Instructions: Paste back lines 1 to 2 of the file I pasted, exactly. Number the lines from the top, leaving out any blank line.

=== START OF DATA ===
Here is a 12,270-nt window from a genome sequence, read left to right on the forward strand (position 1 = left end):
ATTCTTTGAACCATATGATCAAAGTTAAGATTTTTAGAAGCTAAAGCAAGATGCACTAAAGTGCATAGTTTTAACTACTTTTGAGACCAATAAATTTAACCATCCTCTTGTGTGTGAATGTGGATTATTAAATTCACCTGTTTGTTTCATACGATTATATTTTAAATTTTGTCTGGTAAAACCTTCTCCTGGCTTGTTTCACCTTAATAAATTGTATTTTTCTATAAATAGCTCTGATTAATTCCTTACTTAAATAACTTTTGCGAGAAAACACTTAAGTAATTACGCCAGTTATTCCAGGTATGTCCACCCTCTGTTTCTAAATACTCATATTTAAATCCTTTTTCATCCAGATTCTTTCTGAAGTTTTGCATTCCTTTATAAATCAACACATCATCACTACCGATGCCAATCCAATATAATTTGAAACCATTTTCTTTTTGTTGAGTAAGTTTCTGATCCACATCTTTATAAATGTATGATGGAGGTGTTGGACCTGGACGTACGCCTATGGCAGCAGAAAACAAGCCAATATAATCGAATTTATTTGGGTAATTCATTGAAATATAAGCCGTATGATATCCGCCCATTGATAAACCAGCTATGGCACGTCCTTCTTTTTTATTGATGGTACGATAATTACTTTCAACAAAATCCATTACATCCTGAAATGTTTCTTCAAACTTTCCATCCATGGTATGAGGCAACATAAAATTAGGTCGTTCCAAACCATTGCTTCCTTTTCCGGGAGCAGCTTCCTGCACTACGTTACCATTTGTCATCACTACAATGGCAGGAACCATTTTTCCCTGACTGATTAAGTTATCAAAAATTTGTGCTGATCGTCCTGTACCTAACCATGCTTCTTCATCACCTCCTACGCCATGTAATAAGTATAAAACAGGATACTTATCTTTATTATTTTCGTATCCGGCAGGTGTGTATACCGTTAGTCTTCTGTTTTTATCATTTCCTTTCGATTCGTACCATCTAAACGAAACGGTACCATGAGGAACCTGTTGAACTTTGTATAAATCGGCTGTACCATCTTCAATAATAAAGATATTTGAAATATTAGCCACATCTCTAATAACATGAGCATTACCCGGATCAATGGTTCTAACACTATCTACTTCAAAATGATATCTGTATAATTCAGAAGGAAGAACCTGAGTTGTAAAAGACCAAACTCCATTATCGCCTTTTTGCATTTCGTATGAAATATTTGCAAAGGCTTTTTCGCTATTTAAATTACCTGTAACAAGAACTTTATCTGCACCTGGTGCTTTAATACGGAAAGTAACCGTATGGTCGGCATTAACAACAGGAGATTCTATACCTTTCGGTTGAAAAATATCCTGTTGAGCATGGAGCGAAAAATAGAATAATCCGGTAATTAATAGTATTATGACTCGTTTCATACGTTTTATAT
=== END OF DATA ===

Here is a 12,270-nt window from a genome sequence, read left to right on the forward strand (position 1 = left end):
ATTCTTTGAACCATATGATCAAAGTTAAGATTTTTAGAAGCTAAAGCAAGATGCACTAAAGTGCATAGTTTTAACTACTTTTGAGACCAATAAATTTAACCATCCTCTTGTGTGTGAATGTGGATTATTAAATTCACCTGTTTGTTTCATACGATTATATTTTAAATTTTGTCTGGTAAAACCTTCTCCTGGCTTGTTTCACCTTAATAAATTGTATTTTTCTATAAATAGCTCTGATTAATTCCTTACTTAAATAACTTTTGCGAGAAAACACTTAAGTAATTACGCCAGTTATTCCAGGTATGTCCACCCTCTGTTTCTAAATACTCATATTTAAATCCTTTTTCATCCAGATTCTTTCTGAAGTTTTGCATTCCTTTATAAATCAACACATCATCACTACCGATGCCAATCCAATATAATTTGAAACCATTTTCTTTTTGTTGAGTAAGTTTCTGATCCACATCTTTATAAATGTATGATGGAGGTGTTGGACCTGGACGTACGCCTATGGCAGCAGAAAACAAGCCAATATAATCGAATTTATTTGGGTAATTCATTGAAATATAAGCCGTATGATATCCGCCCATTGATAAACCAGCTATGGCACGTCCTTCTTTTTTATTGATGGTACGATAATTACTTTCAACAAAATCCATTACATCCTGAAATGTTTCTTCAAACTTTCCATCCATGGTATGAGGCAACATAAAATTAGGTCGTTCCAAACCATTGCTTCCTTTTCCGGGAGCAGCTTCCTGCACTACGTTACCATTTGTCATCACTACAATGGCAGGAACCATTTTTCCCTGACTGATTAAGTTATCAAAAATTTGTGCTGATCGTCCTGTACCTAACCATGCTTCTTCATCACCTCCTACGCCATGTAATAAGTATAAAACAGGATACTTATCTTTATTATTTTCGTATCCGGCAGGTGTGTATACCGTTAGTCTTCTGTTTTTATCATTTCCTTTCGATTCGTACCATCTAAACGAAACGGTACCATGAGGAACCTGTTGAACTTTGTATAAATCGGCTGTACCATCTTCAATAATAAAGATATTTGAAATATTAGCCACATCTCTAATAACATGAGCATTACCCGGATCAATGGTTCTAACACTATCTACTTCAAAATGATATCTGTATAATTCAGAAGGAAGAACCTGAGTTGTAAAAGACCAAACTCCATTATCGCCTTTTTGCATTTCGTATGAAATATTTGCAAAGGCTTTTTCGCTATTTAAATTACCTGTAACAAGAACTTTATCTGCACCTGGTGCTTTAATACGGAAAGTAACCGTATGGTCGGCATTAACAACAGGAGATTCTATACCTTTCGGTTGAAAAATATCCTGTTGAGCATGGAGCGAAAAATAGAATAATCCGGTAATTAATAGTATTATGACTCGTTTCATACGTTTTATAT